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A still from Jeremiah Tower: The Last Magnificent
A still from Jeremiah Tower: The Last Magnificent
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"Jeremiah Tower: The Last Magnificent" is a Must-Watch Documentary About the Original Celebrity Chef

Picture of Kathryn Maier
NYC Food & Drink Editor
Updated: 12 July 2017
If you’ve heard of him at all, you probably know Jeremiah Tower as the chef of the phenomenally successful Stars restaurant, which dominated the West Coast’s dining scene during the 1980s and ’90s. Less is known about where on earth he disappeared to after the restaurant’s sudden closing, though—and why. This new documentary gives an insightful look at the charismatic, yet enigmatic, chef.

It’s almost taken for granted these days that major chefs are celebrities in their own right. Mario Batali, Gordon Ramsay, and the like have become household names. Each has multiple restaurants, his own TV show, enormous social media followings. You’d have to have been living under a rock not to have heard of them.

But this phenomenon is a development of only the past two or three decades and, somehow, the original celebrity chef of the 1980s and ’90s has been lost to the sands of time. Does the name Jeremiah Tower ring a bell? No? It should. The new documentary Jeremiah Tower: The Last Magnificent, produced by Anthony Bourdain, explains why.

Jeremiah Tower, the chef who led Chez Panisse to international acclaim before opening Stars in San Francisco, truly was the first celebrity chef. His influence on the world of dining cannot be overstated.

“He was, for a golden time, before and after the revolution, the most important chef in America,” says Anthony Bourdain. “He was easily the most influential. Everyone cooked like Jeremiah Tower. Everyone wanted to be Jeremiah Tower—or at least bask in his presence. His restaurant, Stars, became the template for the modern American restaurant.”

Anthony Bourdain in Jeremiah Tower: The Last Magnificent
Anthony Bourdain in ‘Jeremiah Tower: The Last Magnificent’

Tower, together with Alice Waters, revolutionized American cooking. Before the two joined forces at Chez Panisse, it had been de rigueur to import ingredients from Europe: A restaurant’s prestige came via its sole imported from Dover; its wine and cheese from France. Tower knew California’s bounty was every bit as good as that of Europe, and brought local ingredients to the table with the same reverence most chefs afforded to European imports, birthing what came to be known as “California cuisine.” It was the type of locavore-centric cooking that chefs like Virgilio Martinez and Ana Roš are earning awards and accolades for today. Tower charmed the powerful James Beard into visiting the restaurant, and the ensuing review launched Chez Panisse into the top echelon of destination restaurants.

After a notorious disagreement between the restaurant’s two figureheads, Tower struck out on his own, opening his own place.

Stars was a game-changer. It was the first restaurant to feature an open kitchen. Until then, dining was something you did before or after the evening’s main entertainment—a movie, say, or the theater. Stars made dining theatrical in itself; at Stars, dining became the evening’s entertainment. This was, mind you, at a time when chefs were expected to remain in their kitchens, out of sight; it was considered lower-class work. The tall, handsome, and charming Tower made it a position of glamour, often socializing with his guests. He cut a dashing figure in the dining room in his pristine chef’s whites.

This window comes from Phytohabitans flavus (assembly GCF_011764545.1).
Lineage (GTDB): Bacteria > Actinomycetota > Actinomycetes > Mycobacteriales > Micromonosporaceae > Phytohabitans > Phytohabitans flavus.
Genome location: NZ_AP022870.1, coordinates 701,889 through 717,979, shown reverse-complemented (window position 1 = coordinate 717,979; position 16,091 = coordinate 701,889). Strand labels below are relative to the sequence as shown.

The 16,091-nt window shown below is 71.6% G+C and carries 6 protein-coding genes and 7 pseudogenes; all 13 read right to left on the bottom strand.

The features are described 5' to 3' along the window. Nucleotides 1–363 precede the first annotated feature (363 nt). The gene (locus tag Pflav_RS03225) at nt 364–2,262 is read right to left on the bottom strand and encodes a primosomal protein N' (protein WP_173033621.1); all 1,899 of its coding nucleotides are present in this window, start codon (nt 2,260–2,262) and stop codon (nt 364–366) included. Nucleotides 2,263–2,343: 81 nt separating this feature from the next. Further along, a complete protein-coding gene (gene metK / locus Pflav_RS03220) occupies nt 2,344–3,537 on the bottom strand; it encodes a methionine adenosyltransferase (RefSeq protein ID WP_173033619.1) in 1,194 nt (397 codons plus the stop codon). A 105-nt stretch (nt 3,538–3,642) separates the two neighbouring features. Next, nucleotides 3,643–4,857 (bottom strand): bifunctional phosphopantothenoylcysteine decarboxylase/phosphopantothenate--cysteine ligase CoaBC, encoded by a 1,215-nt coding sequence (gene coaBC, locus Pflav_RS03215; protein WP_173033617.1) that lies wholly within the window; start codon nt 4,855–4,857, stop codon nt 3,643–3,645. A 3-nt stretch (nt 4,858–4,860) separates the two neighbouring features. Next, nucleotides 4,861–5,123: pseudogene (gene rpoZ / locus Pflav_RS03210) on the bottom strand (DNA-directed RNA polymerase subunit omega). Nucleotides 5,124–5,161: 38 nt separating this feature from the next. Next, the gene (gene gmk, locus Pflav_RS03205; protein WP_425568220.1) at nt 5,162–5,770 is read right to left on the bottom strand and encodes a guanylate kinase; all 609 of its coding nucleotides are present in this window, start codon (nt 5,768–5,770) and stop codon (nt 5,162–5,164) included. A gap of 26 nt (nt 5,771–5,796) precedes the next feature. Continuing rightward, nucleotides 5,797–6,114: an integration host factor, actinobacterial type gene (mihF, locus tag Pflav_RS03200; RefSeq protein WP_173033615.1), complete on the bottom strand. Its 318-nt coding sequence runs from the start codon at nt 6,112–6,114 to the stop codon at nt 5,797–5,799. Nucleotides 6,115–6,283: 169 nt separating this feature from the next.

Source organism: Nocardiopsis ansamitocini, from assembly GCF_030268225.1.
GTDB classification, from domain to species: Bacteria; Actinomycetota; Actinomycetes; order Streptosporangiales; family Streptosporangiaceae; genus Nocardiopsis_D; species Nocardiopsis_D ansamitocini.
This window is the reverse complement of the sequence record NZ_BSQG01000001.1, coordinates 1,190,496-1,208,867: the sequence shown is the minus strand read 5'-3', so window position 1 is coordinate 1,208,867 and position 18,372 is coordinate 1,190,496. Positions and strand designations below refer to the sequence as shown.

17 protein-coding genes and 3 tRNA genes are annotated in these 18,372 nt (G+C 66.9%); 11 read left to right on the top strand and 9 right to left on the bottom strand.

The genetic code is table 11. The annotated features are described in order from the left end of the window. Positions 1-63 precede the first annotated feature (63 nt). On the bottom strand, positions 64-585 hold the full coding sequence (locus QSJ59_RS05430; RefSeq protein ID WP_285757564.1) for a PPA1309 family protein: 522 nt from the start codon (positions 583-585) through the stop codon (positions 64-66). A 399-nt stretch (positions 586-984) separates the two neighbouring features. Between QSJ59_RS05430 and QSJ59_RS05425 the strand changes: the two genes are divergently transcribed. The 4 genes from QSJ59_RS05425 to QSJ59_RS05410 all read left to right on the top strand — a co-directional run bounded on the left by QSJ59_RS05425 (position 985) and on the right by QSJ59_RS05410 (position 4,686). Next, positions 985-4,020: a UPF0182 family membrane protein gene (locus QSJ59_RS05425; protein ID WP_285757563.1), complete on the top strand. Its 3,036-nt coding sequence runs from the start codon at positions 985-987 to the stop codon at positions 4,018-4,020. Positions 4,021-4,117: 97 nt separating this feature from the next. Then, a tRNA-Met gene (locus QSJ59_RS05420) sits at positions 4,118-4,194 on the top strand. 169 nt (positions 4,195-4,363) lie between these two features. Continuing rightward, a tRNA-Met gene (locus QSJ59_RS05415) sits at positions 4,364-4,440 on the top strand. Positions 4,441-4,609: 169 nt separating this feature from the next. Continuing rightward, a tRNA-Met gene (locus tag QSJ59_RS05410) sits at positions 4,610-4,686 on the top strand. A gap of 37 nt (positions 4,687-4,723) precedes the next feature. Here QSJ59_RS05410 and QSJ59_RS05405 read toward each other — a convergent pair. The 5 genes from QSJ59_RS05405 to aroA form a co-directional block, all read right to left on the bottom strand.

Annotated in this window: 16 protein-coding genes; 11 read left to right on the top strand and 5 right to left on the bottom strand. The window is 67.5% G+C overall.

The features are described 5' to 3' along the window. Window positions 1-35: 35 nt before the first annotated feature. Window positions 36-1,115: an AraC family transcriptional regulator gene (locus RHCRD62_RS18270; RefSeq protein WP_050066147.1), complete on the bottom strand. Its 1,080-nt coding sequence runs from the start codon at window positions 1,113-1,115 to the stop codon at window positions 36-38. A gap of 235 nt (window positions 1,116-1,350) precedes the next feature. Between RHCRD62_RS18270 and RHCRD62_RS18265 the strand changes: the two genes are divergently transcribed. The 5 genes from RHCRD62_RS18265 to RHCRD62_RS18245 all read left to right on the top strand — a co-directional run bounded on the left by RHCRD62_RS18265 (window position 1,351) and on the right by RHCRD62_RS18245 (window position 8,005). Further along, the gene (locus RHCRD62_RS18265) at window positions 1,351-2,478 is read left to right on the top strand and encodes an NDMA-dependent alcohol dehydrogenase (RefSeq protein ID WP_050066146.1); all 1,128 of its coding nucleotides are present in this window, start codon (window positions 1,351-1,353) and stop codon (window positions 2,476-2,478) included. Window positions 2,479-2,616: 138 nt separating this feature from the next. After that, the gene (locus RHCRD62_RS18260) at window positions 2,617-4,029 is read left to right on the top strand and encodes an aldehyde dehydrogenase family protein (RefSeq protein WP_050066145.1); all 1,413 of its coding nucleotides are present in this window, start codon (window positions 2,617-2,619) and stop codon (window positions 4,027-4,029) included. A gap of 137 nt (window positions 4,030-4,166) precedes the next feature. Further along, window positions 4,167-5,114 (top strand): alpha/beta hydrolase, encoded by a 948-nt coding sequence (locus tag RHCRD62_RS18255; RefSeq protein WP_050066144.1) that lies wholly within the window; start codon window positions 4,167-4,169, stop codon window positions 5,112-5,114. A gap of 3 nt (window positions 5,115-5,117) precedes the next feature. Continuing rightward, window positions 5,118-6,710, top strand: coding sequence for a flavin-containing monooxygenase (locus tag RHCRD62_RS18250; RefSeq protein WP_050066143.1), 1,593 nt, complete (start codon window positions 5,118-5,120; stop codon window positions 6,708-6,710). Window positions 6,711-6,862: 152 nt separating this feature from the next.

The restaurant was also the first to become its own scene, a see-and-be-seen type of place. Socialites, Hollywood actors, rock stars, club kids—they all had a place there. Stars became an overnight sensation, and one of America’s top-grossing restaurants.

And then, one day, the restaurant was gone—and Tower along with it, seemingly gone from the face of the earth, in what many regarded a self-imposed exile.

Jeremiah Tower in Jeremiah Tower: The Last Magnificent
Jeremiah Tower in ‘Jeremiah Tower: The Last Magnificent’

Two decades later, he resurfaced in the most unlikely of places: New York’s fabled but struggling Tavern on the Green. Many questions arose: Where had he been for so long? Why choose this moment—and this place—to make a grand reentry into the restaurant world? And did he stand a chance of turning the troubled restaurant around?

“One minute he was there—then he was everywhere—and then he was gone,” says Bourdain, who poses a few questions of his own. “Why did the man who nearly everyone agrees was absolutely instrumental in how and what we eat in restaurants today disappear? And why was he written out of history—his accomplishments dismissed, attributed elsewhere, the whole subject suddenly uncomfortable? What began as a culinary mystery—Who was really responsible for the American Culinary Revolution?—became a more nuanced investigation: Who is Jeremiah Tower?”

The film charts the life, the accomplishments, and the mysteries of possibly the most brilliant, influential, and controversial figure ever to grace the American culinary scene. It features interviews with Mario Batali, Wolfgang Puck, Ruth Reichl, and many other people whose lives were influenced by this extraordinary man.

Jeremiah Tower: The Last Magnificent opens in New York City and Los Angeles on April 21, expanding nationwide in May.